Jerry has had a fit of pique with his dummies and broken both of them, necessitating a trip to a dummy repair shop (there must be a lot of those, don't you think?). Of course it turns out that the repairman is part of the cabal trying to steal the top secret plans, and when a thief who has purloined the plans shows up with Interpol hot on his trail, the two make a desperate decision to hide two sheets of paper—both of which are necessary to build the super-weapon— in the heads of each of the dummies. Things get even more complex when the thief is shot while relaying what's happened to the plans to his contact. A slew of competing interests quickly finds out that the plans are with Jerry Morgan, though the fact that Jerry himself doesn't know about the plans is not part of the information being imparted. Jerry has therefore become an unwitting accomplice in an international spy ring.
Marty and Jerry leave that same evening for a rendezvous in Zurich with a top flight psychiatrist. On the plane, Jerry has several unintentional run-ins with a beautiful young woman. He's also approached by the head of one of the two spy rings competing for the plans, an English aristocrat named Godfrey Langston (Torin Thatcher). Langston thinks Jerry is a spy himself, and attempts to speak in code to the befuddled ventriloquist, attempting to divine how much money Jerry would want to sell the plans by using a metaphor for how many stars are outside of the airplane window. Jerry on the other hand thinks the conversation is completely literal, leading to massive confusion.
In Zurich, Jerry through a series of schtick laden mechanics, actually ends up in the beautiful young woman's room overnight, waking up next to her then next morning (in twin beds, of course—after all, this was the fifties). Panicked, he leaves the room (in her high heeled bedroom slippers, no less) and heads off to his psychiatrist appointment. He's consulted first by a male professional, who then states that Jerry's case is so unusual he wants to bring in a colleague to aid in the analysis and, hopefully, Jerry's ultimate cure. Guess who that turns out to be. Right—the beautiful young woman Jerry has already virtually assaulted through the film's previous two sequences. She is Dr. Isle Nordstrom (Mai Zetterling), one of the most famous psychiatrists in the world.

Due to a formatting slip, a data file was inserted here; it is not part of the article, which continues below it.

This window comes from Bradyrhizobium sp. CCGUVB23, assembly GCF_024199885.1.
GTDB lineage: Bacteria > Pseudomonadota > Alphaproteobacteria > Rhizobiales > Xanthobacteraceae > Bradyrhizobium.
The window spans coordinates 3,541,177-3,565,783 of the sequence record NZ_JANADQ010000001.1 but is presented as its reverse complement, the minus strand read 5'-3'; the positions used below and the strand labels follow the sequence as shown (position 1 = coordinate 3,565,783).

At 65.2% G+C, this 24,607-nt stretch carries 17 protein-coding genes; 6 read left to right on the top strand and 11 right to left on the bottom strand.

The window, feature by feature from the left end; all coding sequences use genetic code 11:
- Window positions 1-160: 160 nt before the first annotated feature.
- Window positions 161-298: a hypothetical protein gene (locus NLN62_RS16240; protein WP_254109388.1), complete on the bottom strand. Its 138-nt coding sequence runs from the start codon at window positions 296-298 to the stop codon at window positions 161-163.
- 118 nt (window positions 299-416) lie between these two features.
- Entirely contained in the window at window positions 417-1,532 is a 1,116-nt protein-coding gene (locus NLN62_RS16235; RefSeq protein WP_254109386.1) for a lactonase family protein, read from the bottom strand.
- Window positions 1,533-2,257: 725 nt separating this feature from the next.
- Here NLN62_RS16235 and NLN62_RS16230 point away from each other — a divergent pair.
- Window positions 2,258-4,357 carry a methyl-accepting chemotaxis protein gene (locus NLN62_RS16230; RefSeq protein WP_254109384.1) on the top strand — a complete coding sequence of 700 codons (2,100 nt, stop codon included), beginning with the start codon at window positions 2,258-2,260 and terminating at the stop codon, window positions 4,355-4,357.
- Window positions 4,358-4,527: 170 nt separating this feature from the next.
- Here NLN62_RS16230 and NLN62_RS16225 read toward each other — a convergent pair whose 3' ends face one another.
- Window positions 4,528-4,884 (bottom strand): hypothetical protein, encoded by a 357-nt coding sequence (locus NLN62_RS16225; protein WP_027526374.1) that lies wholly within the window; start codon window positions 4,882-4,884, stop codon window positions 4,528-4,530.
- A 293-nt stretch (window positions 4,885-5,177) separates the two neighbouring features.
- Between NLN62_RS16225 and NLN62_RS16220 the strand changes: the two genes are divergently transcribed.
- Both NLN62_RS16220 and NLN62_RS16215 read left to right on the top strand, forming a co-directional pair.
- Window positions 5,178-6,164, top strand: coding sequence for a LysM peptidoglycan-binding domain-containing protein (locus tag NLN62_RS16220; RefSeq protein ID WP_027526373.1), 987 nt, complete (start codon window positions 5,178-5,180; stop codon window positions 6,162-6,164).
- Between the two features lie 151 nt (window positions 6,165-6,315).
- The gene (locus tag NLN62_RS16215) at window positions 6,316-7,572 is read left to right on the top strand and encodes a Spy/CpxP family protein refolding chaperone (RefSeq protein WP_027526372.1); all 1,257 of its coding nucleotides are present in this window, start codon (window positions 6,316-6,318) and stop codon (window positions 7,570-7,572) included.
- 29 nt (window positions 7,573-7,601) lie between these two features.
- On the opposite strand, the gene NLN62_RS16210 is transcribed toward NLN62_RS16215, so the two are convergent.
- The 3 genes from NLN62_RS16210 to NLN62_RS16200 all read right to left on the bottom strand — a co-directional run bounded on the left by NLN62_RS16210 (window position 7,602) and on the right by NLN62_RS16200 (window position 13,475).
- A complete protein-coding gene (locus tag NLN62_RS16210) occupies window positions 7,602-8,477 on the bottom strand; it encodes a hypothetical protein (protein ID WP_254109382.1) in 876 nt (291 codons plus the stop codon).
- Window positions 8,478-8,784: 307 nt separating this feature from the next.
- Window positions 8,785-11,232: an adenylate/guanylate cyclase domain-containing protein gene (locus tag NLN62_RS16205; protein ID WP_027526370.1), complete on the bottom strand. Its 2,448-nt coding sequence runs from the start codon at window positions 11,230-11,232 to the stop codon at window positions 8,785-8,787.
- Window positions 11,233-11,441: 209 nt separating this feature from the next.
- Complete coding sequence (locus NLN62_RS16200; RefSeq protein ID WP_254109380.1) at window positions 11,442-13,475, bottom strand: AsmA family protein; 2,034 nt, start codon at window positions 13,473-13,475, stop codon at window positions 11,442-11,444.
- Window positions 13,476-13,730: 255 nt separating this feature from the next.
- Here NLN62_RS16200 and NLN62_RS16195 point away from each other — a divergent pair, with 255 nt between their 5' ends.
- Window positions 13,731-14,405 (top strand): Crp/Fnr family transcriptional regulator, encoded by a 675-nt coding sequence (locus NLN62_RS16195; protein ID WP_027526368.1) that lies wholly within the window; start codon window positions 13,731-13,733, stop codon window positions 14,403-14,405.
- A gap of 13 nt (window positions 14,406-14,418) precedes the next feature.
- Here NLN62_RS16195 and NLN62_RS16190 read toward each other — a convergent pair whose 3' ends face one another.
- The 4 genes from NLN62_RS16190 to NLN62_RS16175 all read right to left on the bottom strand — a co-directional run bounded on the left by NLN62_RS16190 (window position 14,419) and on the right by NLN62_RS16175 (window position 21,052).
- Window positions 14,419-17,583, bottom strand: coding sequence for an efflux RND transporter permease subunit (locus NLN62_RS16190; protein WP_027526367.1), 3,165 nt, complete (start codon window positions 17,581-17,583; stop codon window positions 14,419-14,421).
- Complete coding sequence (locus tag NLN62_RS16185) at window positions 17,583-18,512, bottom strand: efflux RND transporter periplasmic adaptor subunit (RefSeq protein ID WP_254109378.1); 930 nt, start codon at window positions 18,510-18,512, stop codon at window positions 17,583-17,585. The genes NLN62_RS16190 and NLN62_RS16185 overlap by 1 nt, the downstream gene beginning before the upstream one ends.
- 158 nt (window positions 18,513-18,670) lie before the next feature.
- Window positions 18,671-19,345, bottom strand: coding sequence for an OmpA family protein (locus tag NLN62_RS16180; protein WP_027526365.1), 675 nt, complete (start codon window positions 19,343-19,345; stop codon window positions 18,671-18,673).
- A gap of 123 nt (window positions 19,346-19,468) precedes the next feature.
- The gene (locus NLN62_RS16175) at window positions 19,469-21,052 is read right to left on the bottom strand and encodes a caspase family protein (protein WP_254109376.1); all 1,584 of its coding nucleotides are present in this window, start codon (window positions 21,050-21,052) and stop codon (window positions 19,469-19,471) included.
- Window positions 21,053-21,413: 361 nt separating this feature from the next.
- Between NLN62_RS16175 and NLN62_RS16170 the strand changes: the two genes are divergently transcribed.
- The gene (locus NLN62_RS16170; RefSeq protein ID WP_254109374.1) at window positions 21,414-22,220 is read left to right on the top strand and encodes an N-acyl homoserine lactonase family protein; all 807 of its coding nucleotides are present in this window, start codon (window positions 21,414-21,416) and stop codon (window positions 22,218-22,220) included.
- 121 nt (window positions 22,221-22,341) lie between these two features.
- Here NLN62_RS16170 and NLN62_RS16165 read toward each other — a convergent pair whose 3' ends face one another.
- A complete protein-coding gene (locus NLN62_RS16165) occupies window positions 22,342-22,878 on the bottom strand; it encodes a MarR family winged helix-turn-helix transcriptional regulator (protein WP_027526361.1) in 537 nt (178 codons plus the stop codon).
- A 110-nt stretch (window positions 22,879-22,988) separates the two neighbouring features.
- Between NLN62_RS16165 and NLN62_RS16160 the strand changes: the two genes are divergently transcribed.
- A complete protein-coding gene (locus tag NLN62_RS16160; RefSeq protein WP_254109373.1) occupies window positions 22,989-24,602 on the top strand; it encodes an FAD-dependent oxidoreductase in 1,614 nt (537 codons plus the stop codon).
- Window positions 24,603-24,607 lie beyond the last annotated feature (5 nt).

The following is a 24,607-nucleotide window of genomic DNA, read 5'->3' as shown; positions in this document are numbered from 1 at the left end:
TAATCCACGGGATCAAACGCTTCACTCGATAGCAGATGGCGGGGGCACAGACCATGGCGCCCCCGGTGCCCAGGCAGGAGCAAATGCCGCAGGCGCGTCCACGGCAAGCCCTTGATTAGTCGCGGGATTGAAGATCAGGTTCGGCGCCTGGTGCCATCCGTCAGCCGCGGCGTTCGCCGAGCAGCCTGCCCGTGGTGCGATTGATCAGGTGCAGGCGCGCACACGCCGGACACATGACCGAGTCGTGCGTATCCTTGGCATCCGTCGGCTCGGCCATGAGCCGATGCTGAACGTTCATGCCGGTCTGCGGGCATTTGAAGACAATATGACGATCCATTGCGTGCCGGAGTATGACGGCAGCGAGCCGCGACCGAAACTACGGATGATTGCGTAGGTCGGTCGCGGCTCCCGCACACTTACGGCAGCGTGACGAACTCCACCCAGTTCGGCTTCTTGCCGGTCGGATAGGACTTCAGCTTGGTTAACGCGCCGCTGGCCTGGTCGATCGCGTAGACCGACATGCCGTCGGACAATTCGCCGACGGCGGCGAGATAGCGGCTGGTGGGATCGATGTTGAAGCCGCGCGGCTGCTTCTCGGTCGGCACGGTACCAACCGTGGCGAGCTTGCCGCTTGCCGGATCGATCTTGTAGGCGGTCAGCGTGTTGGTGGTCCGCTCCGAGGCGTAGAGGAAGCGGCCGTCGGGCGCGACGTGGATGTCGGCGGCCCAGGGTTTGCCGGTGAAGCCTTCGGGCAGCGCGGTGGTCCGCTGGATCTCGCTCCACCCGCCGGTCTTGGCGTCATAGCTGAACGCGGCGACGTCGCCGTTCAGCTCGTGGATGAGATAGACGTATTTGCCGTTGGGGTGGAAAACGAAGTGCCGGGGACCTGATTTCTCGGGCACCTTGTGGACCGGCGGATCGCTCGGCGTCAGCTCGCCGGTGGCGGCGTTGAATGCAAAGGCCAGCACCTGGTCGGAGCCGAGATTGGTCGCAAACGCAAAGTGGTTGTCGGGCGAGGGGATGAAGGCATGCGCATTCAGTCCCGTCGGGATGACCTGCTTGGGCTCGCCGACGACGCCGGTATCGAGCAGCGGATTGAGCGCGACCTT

Knock on Wood then does something most peculiar—Dr. Nordstrom injects Jerry with a hypnotic drug and she reverts him back to his childhood, at which point the film veers off into a really peculiar little sequence where young Jerry watches his feuding parents, who are in a vaudeville act, go on a bender and pretty violent fight. Nothing is shown explicitly on the screen, but it's a patently bizarre moment of quasi-realism in an otherwise extremely fanciful outing.
Things trundle down a fairly predictable path, with Jerry and Ilse falling in love, while the two competing spy rings attempt to get the plans. Since there are two pieces of paper in two different dummies, it doesn't take a rocket scientist (and/or a psychiatrist) to figure out what ultimately happens, but things get deadly when one of the spies is killed in Jerry's hotel room and Jerry's manager assumes that Jerry has finally flipped his lid and gone on a killing spree. This sets up the last half hour or so of the film, which is arguably its strongest element, where Jerry is on the run and ends up impersonating a bunch of different people, folks as disparate as a British car salesman and, later, a Russian ballet dancer.